]. The structural information available so far does not explain why MBD4, whose MBD domain is related to MeCP2 more than any other, would display an altered DNA binding specificity. However, it seems that cytosine methylation and even the MBD itself can be dispensable for MBD4 G:T mismatch-specific thymine glycosylase activity [55
About 70 to 80% of CpG are methylated in mammalian genomes, creating a relatively high number of potential binding sites for MBD proteins [2
]. Then what determines their pattern of occupancy at these sites? One possible model would be that each MBD protein randomly occupies any available methylated CpG (). In this scenario, the relative abundance of each MBD protein within a cell, together with the methylation density will dictate the occupancy of individual methylated sites. This random behaviour would imply high redundancy and is the principal argument to explain the relatively mild phenotypes of MBD1, MBD2 and Kaiso null mice [56
]. In another model, one can envisage that other factors may influence the distribution of MBD proteins within a cell nucleus, making it non-uniform and non-random, with each MBD protein occupying unique sites in the genome (). This model would predict that a subset of genes would be affected by the loss of one MBD protein but not other. Examples of genes missexpressed in the absence of specific MBD proteins are becoming more abundant and the phenotypes of MBD deficient mice, although subtle, are markedly different [56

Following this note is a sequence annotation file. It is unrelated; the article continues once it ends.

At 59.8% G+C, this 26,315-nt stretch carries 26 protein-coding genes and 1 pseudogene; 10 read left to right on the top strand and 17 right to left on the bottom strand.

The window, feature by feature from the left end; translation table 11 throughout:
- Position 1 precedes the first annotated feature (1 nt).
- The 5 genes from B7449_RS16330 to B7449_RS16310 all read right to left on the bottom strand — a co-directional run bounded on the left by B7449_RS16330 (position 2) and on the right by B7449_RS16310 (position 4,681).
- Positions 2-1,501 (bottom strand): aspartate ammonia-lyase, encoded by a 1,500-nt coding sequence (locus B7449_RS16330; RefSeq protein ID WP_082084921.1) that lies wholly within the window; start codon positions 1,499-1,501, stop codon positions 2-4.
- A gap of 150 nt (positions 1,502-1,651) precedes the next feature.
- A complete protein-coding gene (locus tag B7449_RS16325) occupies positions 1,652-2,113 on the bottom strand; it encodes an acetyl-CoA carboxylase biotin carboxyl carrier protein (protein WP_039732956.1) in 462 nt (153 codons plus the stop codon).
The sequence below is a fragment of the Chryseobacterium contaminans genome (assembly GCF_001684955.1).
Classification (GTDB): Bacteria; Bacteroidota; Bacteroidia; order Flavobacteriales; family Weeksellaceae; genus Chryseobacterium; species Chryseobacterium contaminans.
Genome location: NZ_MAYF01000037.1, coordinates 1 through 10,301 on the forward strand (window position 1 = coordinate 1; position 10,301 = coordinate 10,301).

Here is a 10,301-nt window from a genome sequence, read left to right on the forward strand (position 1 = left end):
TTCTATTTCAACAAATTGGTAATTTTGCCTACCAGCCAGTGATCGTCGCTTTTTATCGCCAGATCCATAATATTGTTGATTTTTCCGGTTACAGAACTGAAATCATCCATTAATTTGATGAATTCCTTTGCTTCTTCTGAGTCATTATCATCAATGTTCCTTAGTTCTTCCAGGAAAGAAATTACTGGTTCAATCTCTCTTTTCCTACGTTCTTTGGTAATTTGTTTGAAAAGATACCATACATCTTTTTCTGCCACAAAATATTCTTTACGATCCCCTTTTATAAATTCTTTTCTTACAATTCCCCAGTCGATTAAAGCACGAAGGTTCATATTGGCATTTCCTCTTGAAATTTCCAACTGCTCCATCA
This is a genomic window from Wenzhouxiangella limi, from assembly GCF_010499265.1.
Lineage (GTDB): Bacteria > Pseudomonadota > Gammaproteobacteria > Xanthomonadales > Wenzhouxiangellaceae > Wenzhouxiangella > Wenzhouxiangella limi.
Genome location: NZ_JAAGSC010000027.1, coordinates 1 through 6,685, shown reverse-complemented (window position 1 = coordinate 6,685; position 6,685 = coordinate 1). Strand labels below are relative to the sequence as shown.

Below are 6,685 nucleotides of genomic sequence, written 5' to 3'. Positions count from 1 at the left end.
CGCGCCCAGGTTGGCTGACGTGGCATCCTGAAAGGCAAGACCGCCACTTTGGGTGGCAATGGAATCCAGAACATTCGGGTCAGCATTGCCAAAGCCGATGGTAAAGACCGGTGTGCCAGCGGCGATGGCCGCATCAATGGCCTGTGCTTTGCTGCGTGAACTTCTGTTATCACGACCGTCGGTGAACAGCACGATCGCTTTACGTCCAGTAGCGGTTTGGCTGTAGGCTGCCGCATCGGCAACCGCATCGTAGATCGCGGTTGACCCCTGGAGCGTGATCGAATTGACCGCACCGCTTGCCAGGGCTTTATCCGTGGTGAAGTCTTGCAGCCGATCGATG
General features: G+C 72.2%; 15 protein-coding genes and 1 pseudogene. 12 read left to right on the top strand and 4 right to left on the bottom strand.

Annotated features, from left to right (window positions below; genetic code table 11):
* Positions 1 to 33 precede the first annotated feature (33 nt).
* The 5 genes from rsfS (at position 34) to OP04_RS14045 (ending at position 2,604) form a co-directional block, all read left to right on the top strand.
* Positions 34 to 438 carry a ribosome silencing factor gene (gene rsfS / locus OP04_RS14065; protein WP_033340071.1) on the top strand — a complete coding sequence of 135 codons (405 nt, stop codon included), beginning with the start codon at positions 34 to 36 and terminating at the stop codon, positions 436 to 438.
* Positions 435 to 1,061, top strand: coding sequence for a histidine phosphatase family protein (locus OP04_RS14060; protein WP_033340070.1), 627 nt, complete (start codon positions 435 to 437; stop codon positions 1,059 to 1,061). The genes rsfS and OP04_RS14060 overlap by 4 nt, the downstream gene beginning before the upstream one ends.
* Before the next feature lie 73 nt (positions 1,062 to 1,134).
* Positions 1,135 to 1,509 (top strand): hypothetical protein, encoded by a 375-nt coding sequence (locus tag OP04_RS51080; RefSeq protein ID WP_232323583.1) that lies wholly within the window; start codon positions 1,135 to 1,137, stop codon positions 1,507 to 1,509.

Models of how MBD proteins recognize methylated DNA
In support of the second model, a recent study demonstrates that in primary human fibroblasts, MBD1, MBD2 and MeCP2 do not share binding sites in vivo
, at least at the number of genomic sequences examined [62
]. Morpholino-mediated depletion of MeCP2 and MBD2 suggested the existence of a mechanism dictating preference of MeCP2 but not MBD2 for a subset of methylated sites in vivo